Julia Janssen is an artist and designer. With her work, she tries to create awareness of the impact of technology and digitalisation on society. She was one of our guests at The State of the Internet 2020 with her installation 0.0146 seconds. In 0.0146 seconds, she pays attention to the fact that you can accept as many as 835 privacy policies in one click, while it would take hundreds of hours to read all of them. She printed out all the privacy statements to read them together - during The State of the Internet, GroenLinks MP Kathalijne Buitenweg and Waag director Marleen Stikker, among others, read along with her.

Cathy O'Neil is an American mathematician. She is author of the weblog mathbabe.org and several books on data science, including the well-known Weapons of Math Destruction. She describes algorithms as "opinions embedded in code" and argues that the era of the end of trust in big data has arrived. In her Ted Talk, she explains why.

Joy Buolamwini is a researcher at MIT Media Lab, who discovered that much facial recognition technology does not respond to her skin colour. She was an important voice in the documentary Coded Bias, which we were invited to show at Waag. She founded the Algorithmic Justice League and continued her fight. Her much-shared Ted Talk can be seen here.

Shoshana Zuboff is a writer and creator of the pioneering term 'Surveillance Capitalism' in which she describes the user as a commodity being traded. She calls this the 'new economic order' and 'an expropriation of crucial human rights best understood as a coup d'état from above'. Broadcaster Human spoke to her about her book and how we can break free from Big Tech.

Audrey Tang is a Taiwanese computer scientist who ended up in politics from the open source and free software movement. Now she is Taiwan's Minister of Digital Affairs, and is described as one of the "ten greatest Taiwanese computer personalities". In August 2016, Tang was invited to join Taiwan's Executive Yuan as minister without portfolio, making her the first transgender person in the top executive cabinet. Marleen Stikker was a guest on her podcast, discussing the internet and citizen influence on decision-making (Youtube).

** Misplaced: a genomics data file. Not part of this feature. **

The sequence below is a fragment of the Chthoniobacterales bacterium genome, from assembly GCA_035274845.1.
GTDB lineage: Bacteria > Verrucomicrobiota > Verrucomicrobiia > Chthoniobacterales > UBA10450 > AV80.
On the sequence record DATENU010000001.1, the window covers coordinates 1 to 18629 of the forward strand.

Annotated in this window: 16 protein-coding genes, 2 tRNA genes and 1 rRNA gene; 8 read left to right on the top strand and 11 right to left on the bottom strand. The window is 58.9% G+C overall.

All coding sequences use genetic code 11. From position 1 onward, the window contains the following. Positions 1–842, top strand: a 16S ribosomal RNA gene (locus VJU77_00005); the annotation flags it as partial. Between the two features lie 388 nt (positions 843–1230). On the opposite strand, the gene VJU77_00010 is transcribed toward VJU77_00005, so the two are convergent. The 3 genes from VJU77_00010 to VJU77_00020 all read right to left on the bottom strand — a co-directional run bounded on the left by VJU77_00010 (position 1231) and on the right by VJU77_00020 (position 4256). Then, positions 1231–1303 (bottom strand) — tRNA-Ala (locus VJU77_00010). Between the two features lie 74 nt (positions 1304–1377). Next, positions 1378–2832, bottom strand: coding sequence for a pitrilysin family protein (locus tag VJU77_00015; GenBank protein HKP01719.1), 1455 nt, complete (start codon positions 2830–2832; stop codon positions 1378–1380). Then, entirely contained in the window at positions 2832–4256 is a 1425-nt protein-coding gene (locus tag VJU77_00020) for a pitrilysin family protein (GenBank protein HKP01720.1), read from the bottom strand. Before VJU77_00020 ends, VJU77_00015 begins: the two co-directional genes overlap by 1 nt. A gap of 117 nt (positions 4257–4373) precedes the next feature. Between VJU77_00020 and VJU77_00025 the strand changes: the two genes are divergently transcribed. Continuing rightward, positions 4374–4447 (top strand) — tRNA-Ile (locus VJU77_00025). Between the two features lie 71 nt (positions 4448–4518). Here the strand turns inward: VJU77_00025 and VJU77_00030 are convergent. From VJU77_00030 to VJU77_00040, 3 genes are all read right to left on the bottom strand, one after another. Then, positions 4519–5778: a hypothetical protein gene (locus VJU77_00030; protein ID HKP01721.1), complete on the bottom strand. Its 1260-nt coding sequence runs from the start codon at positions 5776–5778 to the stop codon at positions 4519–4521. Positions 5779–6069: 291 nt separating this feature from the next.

Francesca Bria is an innovation economist and expert on digital policy, working at the intersection of technology, geopolitics, economics and society. She is an honorary professor at the Institute for Innovation and Public Purpose at UCL in London. Together with Bria and others, Waag worked on DECODE, for a secure and fair digital identity for all Europeans. Watch her presentation on data sovereignty.

Tamar Sharon is Professor of Philosophy, Digitisation and Society and chair of the Department of Ethics and Political Philosophy and co-director of the Interdisciplinary Hub for Digitisation and Society (iHub) at Radboud University. She researches how digitisation destabilises public values and how best to protect them. She is a member of the EC's European Group on Ethics in Science and New Technologies. During the PublicSpaces conference '22, Sharon participated in several sessions.

Timnit Gebru is an Ethiopian computer scientist. She lost her job at Google after drawing the company's attention to the inequalities built into AI. She co-wrote one of the most influential articles on AI in recent history, in which she argued that the biases so present in large language models are not an accident, but the result of a deliberate choice to put speed over safety. Time counted her among the 100 most influential thinkers on AI.

Nani Jansen-Reventlow is an award-winning human rights lawyer specialising in strategic litigation at the intersection of human rights, social justice and technology. She is also founder of Systemic Justice, a new organisation that aims to radically transform the way the law works for communities fighting for racial, social and economic justice. In 2022, she addressed The State of the Internet on radical equality and technology.